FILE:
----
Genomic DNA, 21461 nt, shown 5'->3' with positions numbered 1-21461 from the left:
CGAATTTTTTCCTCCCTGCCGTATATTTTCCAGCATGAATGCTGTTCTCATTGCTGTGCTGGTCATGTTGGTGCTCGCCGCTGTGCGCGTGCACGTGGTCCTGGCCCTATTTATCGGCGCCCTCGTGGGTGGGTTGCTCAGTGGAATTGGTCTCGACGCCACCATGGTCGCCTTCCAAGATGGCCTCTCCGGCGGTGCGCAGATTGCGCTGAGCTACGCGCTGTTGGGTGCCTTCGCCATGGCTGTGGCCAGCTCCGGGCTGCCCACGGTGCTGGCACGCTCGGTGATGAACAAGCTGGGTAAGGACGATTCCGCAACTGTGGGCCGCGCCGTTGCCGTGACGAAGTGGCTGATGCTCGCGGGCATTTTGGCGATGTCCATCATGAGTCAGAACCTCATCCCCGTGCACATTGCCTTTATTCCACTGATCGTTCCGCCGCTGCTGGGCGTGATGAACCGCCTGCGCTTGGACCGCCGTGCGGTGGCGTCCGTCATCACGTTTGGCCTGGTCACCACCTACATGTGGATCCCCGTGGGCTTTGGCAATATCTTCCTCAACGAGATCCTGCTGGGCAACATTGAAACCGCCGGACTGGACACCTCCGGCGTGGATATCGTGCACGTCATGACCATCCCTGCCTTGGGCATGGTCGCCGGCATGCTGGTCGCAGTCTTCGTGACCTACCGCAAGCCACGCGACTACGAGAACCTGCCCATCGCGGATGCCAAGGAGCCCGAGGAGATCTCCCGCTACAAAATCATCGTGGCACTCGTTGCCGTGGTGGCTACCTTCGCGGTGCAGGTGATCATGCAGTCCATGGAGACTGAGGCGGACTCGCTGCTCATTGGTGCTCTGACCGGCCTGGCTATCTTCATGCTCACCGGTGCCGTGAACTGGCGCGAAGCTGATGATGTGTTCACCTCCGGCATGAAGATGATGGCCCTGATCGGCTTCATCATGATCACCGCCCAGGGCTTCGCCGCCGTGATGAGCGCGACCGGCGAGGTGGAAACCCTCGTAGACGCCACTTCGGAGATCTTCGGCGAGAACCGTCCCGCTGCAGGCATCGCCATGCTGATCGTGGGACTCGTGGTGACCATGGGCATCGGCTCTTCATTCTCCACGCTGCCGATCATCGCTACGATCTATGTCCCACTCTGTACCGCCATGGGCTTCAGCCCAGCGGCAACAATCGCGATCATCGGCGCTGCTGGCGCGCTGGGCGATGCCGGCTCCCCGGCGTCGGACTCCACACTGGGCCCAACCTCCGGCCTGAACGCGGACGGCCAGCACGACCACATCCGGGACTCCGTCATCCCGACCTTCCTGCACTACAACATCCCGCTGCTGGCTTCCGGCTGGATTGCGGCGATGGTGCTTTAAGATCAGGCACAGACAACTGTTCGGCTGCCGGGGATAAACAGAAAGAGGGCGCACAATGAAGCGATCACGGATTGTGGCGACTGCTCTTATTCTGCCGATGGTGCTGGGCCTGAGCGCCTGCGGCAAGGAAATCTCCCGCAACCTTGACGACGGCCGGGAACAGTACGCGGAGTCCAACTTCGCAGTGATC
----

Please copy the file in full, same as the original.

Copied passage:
Genomic DNA, 21461 nt, shown 5'->3' with positions numbered 1-21461 from the left:
CGAATTTTTTCCTCCCTGCCGTATATTTTCCAGCATGAATGCTGTTCTCATTGCTGTGCTGGTCATGTTGGTGCTCGCCGCTGTGCGCGTGCACGTGGTCCTGGCCCTATTTATCGGCGCCCTCGTGGGTGGGTTGCTCAGTGGAATTGGTCTCGACGCCACCATGGTCGCCTTCCAAGATGGCCTCTCCGGCGGTGCGCAGATTGCGCTGAGCTACGCGCTGTTGGGTGCCTTCGCCATGGCTGTGGCCAGCTCCGGGCTGCCCACGGTGCTGGCACGCTCGGTGATGAACAAGCTGGGTAAGGACGATTCCGCAACTGTGGGCCGCGCCGTTGCCGTGACGAAGTGGCTGATGCTCGCGGGCATTTTGGCGATGTCCATCATGAGTCAGAACCTCATCCCCGTGCACATTGCCTTTATTCCACTGATCGTTCCGCCGCTGCTGGGCGTGATGAACCGCCTGCGCTTGGACCGCCGTGCGGTGGCGTCCGTCATCACGTTTGGCCTGGTCACCACCTACATGTGGATCCCCGTGGGCTTTGGCAATATCTTCCTCAACGAGATCCTGCTGGGCAACATTGAAACCGCCGGACTGGACACCTCCGGCGTGGATATCGTGCACGTCATGACCATCCCTGCCTTGGGCATGGTCGCCGGCATGCTGGTCGCAGTCTTCGTGACCTACCGCAAGCCACGCGACTACGAGAACCTGCCCATCGCGGATGCCAAGGAGCCCGAGGAGATCTCCCGCTACAAAATCATCGTGGCACTCGTTGCCGTGGTGGCTACCTTCGCGGTGCAGGTGATCATGCAGTCCATGGAGACTGAGGCGGACTCGCTGCTCATTGGTGCTCTGACCGGCCTGGCTATCTTCATGCTCACCGGTGCCGTGAACTGGCGCGAAGCTGATGATGTGTTCACCTCCGGCATGAAGATGATGGCCCTGATCGGCTTCATCATGATCACCGCCCAGGGCTTCGCCGCCGTGATGAGCGCGACCGGCGAGGTGGAAACCCTCGTAGACGCCACTTCGGAGATCTTCGGCGAGAACCGTCCCGCTGCAGGCATCGCCATGCTGATCGTGGGACTCGTGGTGACCATGGGCATCGGCTCTTCATTCTCCACGCTGCCGATCATCGCTACGATCTATGTCCCACTCTGTACCGCCATGGGCTTCAGCCCAGCGGCAACAATCGCGATCATCGGCGCTGCTGGCGCGCTGGGCGATGCCGGCTCCCCGGCGTCGGACTCCACACTGGGCCCAACCTCCGGCCTGAACGCGGACGGCCAGCACGACCACATCCGGGACTCCGTCATCCCGACCTTCCTGCACTACAACATCCCGCTGCTGGCTTCCGGCTGGATTGCGGCGATGGTGCTTTAAGATCAGGCACAGACAACTGTTCGGCTGCCGGGGATAAACAGAAAGAGGGCGCACAATGAAGCGATCACGGATTGTGGCGACTGCTCTTATTCTGCCGATGGTGCTGGGCCTGAGCGCCTGCGGCAAGGAAATCTCCCGCAACCTTGACGACGGCCGGGAACAGTACGCGGAGTCCAACTTCGCAGTGATC